My Prediction for 2013

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Good news!  U. S. News and World Report has announced their list of the top jobs (those in greatest demand) for 2013 and topping the list at number one is dentist!  Following in the number ten position is dental hygienist! At the risk of angering some of you, I’m going to say it. No more whining! You can position your practice and seize the market. But you must decide to take a good hard look at your practice and make some improvements.  Look at these FIVE ELEMENTS and ask whether you are making the most of each opportunity:

1) Your Physical plant

Patients have very little in which to judge your expertise or competence and some will assess you by the appearance of your practice. From the exterior and signage to the decor, wall art and clutter, look at your practice with new eyes or ask a third party or professional to give you their honest opinion. And while you must like and be comfortable in your surroundings, the more important issue is who you are targeting and what will appeal to them.

2) How are patients welcomed?

The best investment you can make is to train the team members entrusted with answering the phone and welcoming new AND existing patients. NO AMOUNT OF ADVERTISING OR EXTERNAL MARKETING WILL BENEFIT YOU until your team members learn how to connect with people in the most effective way. The challenge is that you rarely know how your team members are engaging people because you are focused on doing dentistry. Enlist the help of a professional to both assess and train your team appropriately.

3) Work on building relationships

This may sound like a no-brainer but there is more to building a relationship than learning where your patients work, their children’s names or where they went on their last vacation. Everyone who works in the practice must be capable and willing to learn communication skills that will carry your relationships beyond the superficial. This requires learning why patients come to you, what they are asking and expecting of you, and how you can connect with them in ways that help them get what they want. The end result is more patients authorizing more dentistry sooner!

4) Fostering referrals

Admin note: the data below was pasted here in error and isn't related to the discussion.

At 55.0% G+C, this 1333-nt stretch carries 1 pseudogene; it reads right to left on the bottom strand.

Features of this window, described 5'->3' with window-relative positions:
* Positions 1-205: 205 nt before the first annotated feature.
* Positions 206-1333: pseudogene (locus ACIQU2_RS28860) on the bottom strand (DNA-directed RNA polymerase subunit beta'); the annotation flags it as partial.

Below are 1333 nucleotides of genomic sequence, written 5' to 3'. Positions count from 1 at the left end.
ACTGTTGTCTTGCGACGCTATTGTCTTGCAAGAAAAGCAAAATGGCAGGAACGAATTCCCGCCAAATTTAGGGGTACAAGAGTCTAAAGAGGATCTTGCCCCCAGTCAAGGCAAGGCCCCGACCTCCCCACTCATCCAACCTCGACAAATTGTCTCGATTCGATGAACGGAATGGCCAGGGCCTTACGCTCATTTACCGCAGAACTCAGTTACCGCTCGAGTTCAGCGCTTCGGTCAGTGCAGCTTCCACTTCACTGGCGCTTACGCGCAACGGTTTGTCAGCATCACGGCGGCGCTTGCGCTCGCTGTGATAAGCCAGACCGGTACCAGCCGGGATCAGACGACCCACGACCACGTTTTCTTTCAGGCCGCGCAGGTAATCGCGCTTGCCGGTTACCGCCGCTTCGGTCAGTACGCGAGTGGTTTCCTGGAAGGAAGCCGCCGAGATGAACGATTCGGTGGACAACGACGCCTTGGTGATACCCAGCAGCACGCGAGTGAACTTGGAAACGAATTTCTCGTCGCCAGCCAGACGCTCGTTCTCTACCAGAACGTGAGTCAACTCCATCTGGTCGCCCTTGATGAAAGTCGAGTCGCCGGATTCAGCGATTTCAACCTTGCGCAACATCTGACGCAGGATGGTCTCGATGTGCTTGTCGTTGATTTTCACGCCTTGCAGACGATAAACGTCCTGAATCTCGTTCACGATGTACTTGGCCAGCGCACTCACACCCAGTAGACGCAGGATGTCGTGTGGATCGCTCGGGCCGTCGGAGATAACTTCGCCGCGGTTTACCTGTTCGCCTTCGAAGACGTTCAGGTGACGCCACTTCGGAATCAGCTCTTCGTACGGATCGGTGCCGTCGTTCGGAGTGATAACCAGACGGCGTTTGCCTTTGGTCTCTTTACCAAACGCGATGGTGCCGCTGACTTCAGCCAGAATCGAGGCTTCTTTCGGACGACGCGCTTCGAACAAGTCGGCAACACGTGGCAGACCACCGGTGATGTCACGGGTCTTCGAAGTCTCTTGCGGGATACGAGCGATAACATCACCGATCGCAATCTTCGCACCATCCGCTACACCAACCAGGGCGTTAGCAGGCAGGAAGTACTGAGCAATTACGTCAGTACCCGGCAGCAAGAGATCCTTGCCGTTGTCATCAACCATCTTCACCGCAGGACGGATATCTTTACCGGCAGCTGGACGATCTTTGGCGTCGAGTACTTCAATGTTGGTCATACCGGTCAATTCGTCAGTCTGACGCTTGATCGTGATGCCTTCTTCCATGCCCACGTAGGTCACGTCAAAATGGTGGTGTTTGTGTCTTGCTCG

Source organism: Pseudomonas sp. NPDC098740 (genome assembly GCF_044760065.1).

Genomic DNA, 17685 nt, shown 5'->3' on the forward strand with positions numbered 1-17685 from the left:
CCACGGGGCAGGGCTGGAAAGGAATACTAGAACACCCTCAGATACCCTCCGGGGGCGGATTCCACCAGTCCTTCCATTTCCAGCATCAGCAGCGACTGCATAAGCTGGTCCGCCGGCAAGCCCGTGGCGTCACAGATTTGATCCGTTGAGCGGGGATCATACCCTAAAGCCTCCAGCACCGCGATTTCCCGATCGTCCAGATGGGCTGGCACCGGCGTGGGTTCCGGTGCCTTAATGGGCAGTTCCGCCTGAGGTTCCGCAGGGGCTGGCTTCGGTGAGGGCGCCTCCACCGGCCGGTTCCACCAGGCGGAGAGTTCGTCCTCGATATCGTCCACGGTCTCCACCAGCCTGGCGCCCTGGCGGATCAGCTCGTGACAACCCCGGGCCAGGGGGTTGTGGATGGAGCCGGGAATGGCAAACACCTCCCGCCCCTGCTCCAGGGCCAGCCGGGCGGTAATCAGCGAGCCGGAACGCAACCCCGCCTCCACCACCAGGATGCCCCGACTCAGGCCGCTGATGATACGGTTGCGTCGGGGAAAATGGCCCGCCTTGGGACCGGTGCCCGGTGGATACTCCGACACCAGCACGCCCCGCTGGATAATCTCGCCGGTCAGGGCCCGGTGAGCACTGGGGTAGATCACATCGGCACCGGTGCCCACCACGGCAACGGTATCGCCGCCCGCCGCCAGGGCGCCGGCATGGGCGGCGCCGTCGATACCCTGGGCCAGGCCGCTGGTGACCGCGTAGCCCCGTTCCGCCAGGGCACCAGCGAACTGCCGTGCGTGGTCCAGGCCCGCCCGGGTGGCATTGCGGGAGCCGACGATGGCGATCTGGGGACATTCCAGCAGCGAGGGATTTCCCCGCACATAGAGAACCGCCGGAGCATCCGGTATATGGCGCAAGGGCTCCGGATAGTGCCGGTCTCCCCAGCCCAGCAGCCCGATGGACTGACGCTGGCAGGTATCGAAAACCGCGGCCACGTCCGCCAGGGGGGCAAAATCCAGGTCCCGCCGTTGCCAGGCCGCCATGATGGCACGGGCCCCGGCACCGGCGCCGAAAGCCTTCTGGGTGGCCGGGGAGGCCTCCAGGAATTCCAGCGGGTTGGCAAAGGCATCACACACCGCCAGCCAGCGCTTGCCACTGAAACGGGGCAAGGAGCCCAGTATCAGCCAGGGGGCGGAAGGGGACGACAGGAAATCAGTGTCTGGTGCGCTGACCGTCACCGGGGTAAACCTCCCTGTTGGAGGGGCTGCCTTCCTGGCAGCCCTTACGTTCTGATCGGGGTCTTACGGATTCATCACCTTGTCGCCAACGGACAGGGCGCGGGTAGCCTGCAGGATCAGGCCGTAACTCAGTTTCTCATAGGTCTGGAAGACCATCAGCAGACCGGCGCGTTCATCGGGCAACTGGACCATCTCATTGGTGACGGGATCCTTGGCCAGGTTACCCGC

It stands to reason that if you manage expectations and give patients what they want, they will be happy and continue to come to your practice. Far too often, we don’t ask our best, most satisfied patients for referrals. Do you and your team know the art of asking for referrals in a genuine way? Do you have a referral program that encourages people to voluntarily share their experience in direct and viral ways? Enlist the help of a professional to AMP UP this highly overlooked goldmine.

5) Marketing

For you old-school guys and gals, WAKE UP!  It’s 2013 and if you aren’t getting your business out into the community, you will be left behind. For those of you who have marketing plans in place, now is the time to re-assess their effectiveness.  Keep these three essential elements in mind as you craft your campaigns:

Reach – who you are targeting

Frequency  –  how often you are sending messages out

Top of the Mind Awareness/Familiarity  –  being in the consumer’s mind when they are in the market or have a need

I encourage you to consider more non-traditional means of promoting your practice with a heavy emphasis on education and good-will marketing. Think creatively and out of the box. Don’t rely on a team member to try to implement your marketing when they “have time”. Instead, hire someone who can focus on it.

I predict that if you tackle all five of these goals this year, your practice will SOAR. I would love to help you with each of these areas to make 2013 your greatest year ever and be poised for success for years to come.

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Why Dialing for Dollars Doesn’t Work

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Recently, ProSynergy added a new phone line. As you probably know, there is a period of time before the number gets added to the “Do Not Call” list, and during this time, we have received more than our fair share of marketing calls. First of all, the callers struggle with pronouncing my name. With the last name, “Head”, you would be surprised how many times they get it wrong!  They are hesitant, sound like they are reading a script or have rehearsed a couple of lines, and just want to get to the next call. I want them to move on too!

Why do these types of calls annoy us so much? I find them impersonal, the timing is never good and what they have to say is irrelevant to me. In many ways, follow up calls to patients are very much like telemarketing. Why else would we call it “Dialing for Dollars”?

Because the economy is not as good as we would like and people’s financial situations are challenging –  many patients may be choosing to delay dental care they perceive as not vital or that can wait until times get better. Others may be putting off even basic care that is not urgent. Of course, we want our patients to re-think that strategy and in some cases there is a lot of pressure being put on staff, usually the “front desk” or the scheduling coordinator, to call and “get people in.” Thus, the DENTAL TELEMARKETER is born.

Team members,who experience the frustration of calling patients and not getting them to answer and leaving endless voice mails without returned calls are likely to question whether this futile effort is worth their time. And they would be right to wonder.

Let’s examine this a little closer. The first thing you must understand is that your financial anxiety cannot be laid on your patients. When dentists get fearful about the “holes” in the schedule they put pressure on the staff to fill them – as if it were merely a matter of calling the thousands of people who have been dying to get in but who have been put on hold by the practice. Let’s be honest. The only people who will respond to this kind of approach are those who have asked either to come in sooner or be seen at a time more convenient to them. It is a wanted call that delivers a wanted service. No problem here.